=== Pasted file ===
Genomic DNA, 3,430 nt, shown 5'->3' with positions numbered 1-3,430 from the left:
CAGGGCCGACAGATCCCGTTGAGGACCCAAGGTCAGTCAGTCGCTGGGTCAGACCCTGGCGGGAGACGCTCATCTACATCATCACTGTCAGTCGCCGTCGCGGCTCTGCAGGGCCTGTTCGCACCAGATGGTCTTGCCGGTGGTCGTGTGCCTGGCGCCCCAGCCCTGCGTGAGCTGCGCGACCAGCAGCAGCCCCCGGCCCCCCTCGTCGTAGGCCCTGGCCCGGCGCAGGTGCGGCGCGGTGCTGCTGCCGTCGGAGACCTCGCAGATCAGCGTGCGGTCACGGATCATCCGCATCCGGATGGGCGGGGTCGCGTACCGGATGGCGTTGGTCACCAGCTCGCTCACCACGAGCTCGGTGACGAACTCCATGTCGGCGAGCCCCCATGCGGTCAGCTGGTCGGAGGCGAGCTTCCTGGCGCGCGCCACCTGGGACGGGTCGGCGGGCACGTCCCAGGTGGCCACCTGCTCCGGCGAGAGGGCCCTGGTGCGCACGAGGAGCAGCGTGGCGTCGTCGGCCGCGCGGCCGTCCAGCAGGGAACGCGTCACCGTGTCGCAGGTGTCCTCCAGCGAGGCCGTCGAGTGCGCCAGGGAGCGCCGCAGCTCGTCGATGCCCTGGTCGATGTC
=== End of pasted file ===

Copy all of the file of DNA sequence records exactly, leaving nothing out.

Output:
Genomic DNA, 3,430 nt, shown 5'->3' with positions numbered 1-3,430 from the left:
CAGGGCCGACAGATCCCGTTGAGGACCCAAGGTCAGTCAGTCGCTGGGTCAGACCCTGGCGGGAGACGCTCATCTACATCATCACTGTCAGTCGCCGTCGCGGCTCTGCAGGGCCTGTTCGCACCAGATGGTCTTGCCGGTGGTCGTGTGCCTGGCGCCCCAGCCCTGCGTGAGCTGCGCGACCAGCAGCAGCCCCCGGCCCCCCTCGTCGTAGGCCCTGGCCCGGCGCAGGTGCGGCGCGGTGCTGCTGCCGTCGGAGACCTCGCAGATCAGCGTGCGGTCACGGATCATCCGCATCCGGATGGGCGGGGTCGCGTACCGGATGGCGTTGGTCACCAGCTCGCTCACCACGAGCTCGGTGACGAACTCCATGTCGGCGAGCCCCCATGCGGTCAGCTGGTCGGAGGCGAGCTTCCTGGCGCGCGCCACCTGGGACGGGTCGGCGGGCACGTCCCAGGTGGCCACCTGCTCCGGCGAGAGGGCCCTGGTGCGCACGAGGAGCAGCGTGGCGTCGTCGGCCGCGCGGCCGTCCAGCAGGGAACGCGTCACCGTGTCGCAGGTGTCCTCCAGCGAGGCCGTCGAGTGCGCCAGGGAGCGCCGCAGCTCGTCGATGCCCTGGTCGATGTC